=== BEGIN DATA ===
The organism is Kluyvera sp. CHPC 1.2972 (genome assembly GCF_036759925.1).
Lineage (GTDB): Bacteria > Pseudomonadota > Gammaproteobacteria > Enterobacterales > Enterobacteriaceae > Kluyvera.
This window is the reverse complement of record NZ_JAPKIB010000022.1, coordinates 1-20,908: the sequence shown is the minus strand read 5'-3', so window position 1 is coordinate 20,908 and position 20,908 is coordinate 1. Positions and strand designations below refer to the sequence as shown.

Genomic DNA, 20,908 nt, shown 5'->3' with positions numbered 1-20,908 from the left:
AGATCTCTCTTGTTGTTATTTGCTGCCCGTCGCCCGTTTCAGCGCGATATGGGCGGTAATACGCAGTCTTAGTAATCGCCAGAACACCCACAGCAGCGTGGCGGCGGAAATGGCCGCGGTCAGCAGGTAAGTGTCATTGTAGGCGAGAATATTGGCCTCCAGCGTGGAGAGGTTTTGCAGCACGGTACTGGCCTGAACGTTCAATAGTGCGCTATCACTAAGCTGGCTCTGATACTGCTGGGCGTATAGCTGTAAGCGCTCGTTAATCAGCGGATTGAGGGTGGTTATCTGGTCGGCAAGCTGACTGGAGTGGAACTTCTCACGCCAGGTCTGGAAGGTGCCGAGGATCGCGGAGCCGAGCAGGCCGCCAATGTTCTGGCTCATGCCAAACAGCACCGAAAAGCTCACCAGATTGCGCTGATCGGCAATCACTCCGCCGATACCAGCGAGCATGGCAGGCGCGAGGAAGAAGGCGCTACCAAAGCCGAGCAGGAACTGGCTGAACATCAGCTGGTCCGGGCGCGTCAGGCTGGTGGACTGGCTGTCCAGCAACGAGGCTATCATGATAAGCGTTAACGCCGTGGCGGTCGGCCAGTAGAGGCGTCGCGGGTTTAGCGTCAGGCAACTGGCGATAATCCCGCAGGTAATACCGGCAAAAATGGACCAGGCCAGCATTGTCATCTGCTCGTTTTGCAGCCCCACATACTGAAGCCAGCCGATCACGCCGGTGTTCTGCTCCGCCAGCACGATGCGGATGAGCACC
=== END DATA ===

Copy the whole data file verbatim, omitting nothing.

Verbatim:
The organism is Kluyvera sp. CHPC 1.2972 (genome assembly GCF_036759925.1).
Lineage (GTDB): Bacteria > Pseudomonadota > Gammaproteobacteria > Enterobacterales > Enterobacteriaceae > Kluyvera.
This window is the reverse complement of record NZ_JAPKIB010000022.1, coordinates 1-20,908: the sequence shown is the minus strand read 5'-3', so window position 1 is coordinate 20,908 and position 20,908 is coordinate 1. Positions and strand designations below refer to the sequence as shown.

Genomic DNA, 20,908 nt, shown 5'->3' with positions numbered 1-20,908 from the left:
AGATCTCTCTTGTTGTTATTTGCTGCCCGTCGCCCGTTTCAGCGCGATATGGGCGGTAATACGCAGTCTTAGTAATCGCCAGAACACCCACAGCAGCGTGGCGGCGGAAATGGCCGCGGTCAGCAGGTAAGTGTCATTGTAGGCGAGAATATTGGCCTCCAGCGTGGAGAGGTTTTGCAGCACGGTACTGGCCTGAACGTTCAATAGTGCGCTATCACTAAGCTGGCTCTGATACTGCTGGGCGTATAGCTGTAAGCGCTCGTTAATCAGCGGATTGAGGGTGGTTATCTGGTCGGCAAGCTGACTGGAGTGGAACTTCTCACGCCAGGTCTGGAAGGTGCCGAGGATCGCGGAGCCGAGCAGGCCGCCAATGTTCTGGCTCATGCCAAACAGCACCGAAAAGCTCACCAGATTGCGCTGATCGGCAATCACTCCGCCGATACCAGCGAGCATGGCAGGCGCGAGGAAGAAGGCGCTACCAAAGCCGAGCAGGAACTGGCTGAACATCAGCTGGTCCGGGCGCGTCAGGCTGGTGGACTGGCTGTCCAGCAACGAGGCTATCATGATAAGCGTTAACGCCGTGGCGGTCGGCCAGTAGAGGCGTCGCGGGTTTAGCGTCAGGCAACTGGCGATAATCCCGCAGGTAATACCGGCAAAAATGGACCAGGCCAGCATTGTCATCTGCTCGTTTTGCAGCCCCACATACTGAAGCCAGCCGATCACGCCGGTGTTCTGCTCCGCCAGCACGATGCGGATGAGCACC